Early Warning Signs of Social Awkwardness

When I was a 4th grader, I dressed up as Michael Jackson for Halloween by putting on a wig, a glove, and covering my entire face in white face paint.

Fifteen years later, it is just now occurring to me how horribly offensive that was. I somehow managed, at age 9, to unknowingly create a more awkward and offensive scenario than going in blackface. I even remember one neighbor hesitating to give me candy. I figured he just wasn’t a Michael fan.

The year before that, in 3rd grade, I went as a hobo. I wore a sign around my neck that said “Buddy, can you spare a dime?” In the town of Potomac, Maryland, where there is now a Real Housewives series (inexplicably devoid of any Jews or white people, but that’s a subject for another post) being filmed. Enough said. We had a school Halloween parade (this was back in the days when schools let children have fun), and I marched through the halls and recess yard wearing my dirty t-shirt, disheveled hair, and “hilarious” sign. The other Potomac parents loved it. The other students didn’t get it (they had never seen a poor person). The teachers, who could not afford to live in Potomac, looked away. I figured maybe they felt bad that they didn’t have a dime to give me.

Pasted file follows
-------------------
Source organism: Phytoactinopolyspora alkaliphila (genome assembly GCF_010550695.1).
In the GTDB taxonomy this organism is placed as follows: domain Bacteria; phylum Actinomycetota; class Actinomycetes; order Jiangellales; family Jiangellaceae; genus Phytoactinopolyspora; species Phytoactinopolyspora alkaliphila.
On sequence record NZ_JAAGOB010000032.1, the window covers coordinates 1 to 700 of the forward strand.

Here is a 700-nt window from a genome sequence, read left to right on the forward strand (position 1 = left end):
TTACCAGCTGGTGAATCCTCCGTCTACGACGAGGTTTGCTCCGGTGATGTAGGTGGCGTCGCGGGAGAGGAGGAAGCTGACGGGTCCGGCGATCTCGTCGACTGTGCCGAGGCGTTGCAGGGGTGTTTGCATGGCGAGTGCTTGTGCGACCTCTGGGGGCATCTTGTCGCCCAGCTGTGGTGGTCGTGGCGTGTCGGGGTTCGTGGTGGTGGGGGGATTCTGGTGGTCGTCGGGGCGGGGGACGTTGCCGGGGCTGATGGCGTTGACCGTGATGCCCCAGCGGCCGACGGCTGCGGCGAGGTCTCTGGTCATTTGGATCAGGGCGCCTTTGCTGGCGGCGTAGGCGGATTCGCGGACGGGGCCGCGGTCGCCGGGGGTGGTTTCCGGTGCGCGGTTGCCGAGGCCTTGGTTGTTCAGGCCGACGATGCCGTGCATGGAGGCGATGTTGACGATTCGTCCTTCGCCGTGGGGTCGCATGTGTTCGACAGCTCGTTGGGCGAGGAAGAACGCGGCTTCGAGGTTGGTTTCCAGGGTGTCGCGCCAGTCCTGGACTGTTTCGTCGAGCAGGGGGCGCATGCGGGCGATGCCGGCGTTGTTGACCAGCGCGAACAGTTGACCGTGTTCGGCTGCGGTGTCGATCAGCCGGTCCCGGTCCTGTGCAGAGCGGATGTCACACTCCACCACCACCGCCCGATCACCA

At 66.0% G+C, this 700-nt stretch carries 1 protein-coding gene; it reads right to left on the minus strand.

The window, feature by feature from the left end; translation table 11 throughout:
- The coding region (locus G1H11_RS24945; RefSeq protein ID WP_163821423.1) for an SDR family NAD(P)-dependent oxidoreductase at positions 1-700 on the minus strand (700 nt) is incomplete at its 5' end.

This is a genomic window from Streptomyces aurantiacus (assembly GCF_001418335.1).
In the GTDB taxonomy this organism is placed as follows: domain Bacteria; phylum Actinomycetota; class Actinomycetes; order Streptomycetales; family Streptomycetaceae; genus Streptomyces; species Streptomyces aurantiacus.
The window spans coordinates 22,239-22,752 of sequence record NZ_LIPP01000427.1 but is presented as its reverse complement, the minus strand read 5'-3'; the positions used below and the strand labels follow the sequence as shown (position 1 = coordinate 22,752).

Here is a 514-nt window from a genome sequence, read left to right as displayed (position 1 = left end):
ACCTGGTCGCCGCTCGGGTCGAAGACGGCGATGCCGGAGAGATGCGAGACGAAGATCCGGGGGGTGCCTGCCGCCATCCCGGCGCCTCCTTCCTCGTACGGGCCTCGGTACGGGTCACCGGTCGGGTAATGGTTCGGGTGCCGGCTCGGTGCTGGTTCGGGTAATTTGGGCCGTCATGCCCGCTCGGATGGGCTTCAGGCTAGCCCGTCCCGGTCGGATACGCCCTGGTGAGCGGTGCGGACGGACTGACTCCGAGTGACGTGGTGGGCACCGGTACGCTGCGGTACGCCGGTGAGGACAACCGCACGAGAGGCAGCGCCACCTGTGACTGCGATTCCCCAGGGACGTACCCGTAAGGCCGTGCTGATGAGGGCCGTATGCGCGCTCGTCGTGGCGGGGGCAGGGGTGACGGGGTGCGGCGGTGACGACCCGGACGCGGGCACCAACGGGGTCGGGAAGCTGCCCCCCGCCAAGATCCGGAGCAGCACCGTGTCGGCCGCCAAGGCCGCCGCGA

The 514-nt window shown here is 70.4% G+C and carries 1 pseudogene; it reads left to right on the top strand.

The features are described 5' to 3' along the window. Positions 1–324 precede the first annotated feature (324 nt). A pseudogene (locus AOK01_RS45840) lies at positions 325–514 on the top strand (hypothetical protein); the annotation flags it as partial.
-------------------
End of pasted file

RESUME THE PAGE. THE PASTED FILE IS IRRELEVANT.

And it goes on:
“Don’t worry!” I told my teacher, laughing. “You don’t REALLY have to give me money!”

She did not smile.

Finally, at age 16, I decided to be something normal for Halloween. A friend was throwing a big Halloween dance party, and I went as Cinderella. Full-blown floor length ball gown, crown, the works.

“Finally!” my mom cried as she dropped me off at the party, “I’ve tried for years to get you wear something like this for Halloween!”

I rolled my eyes, slid the mini-van door closed, and walked into the party, fluffing my skirt upon entrance.

I was the only one in costume.

It’s a wonder I ever leave the apartment.

 

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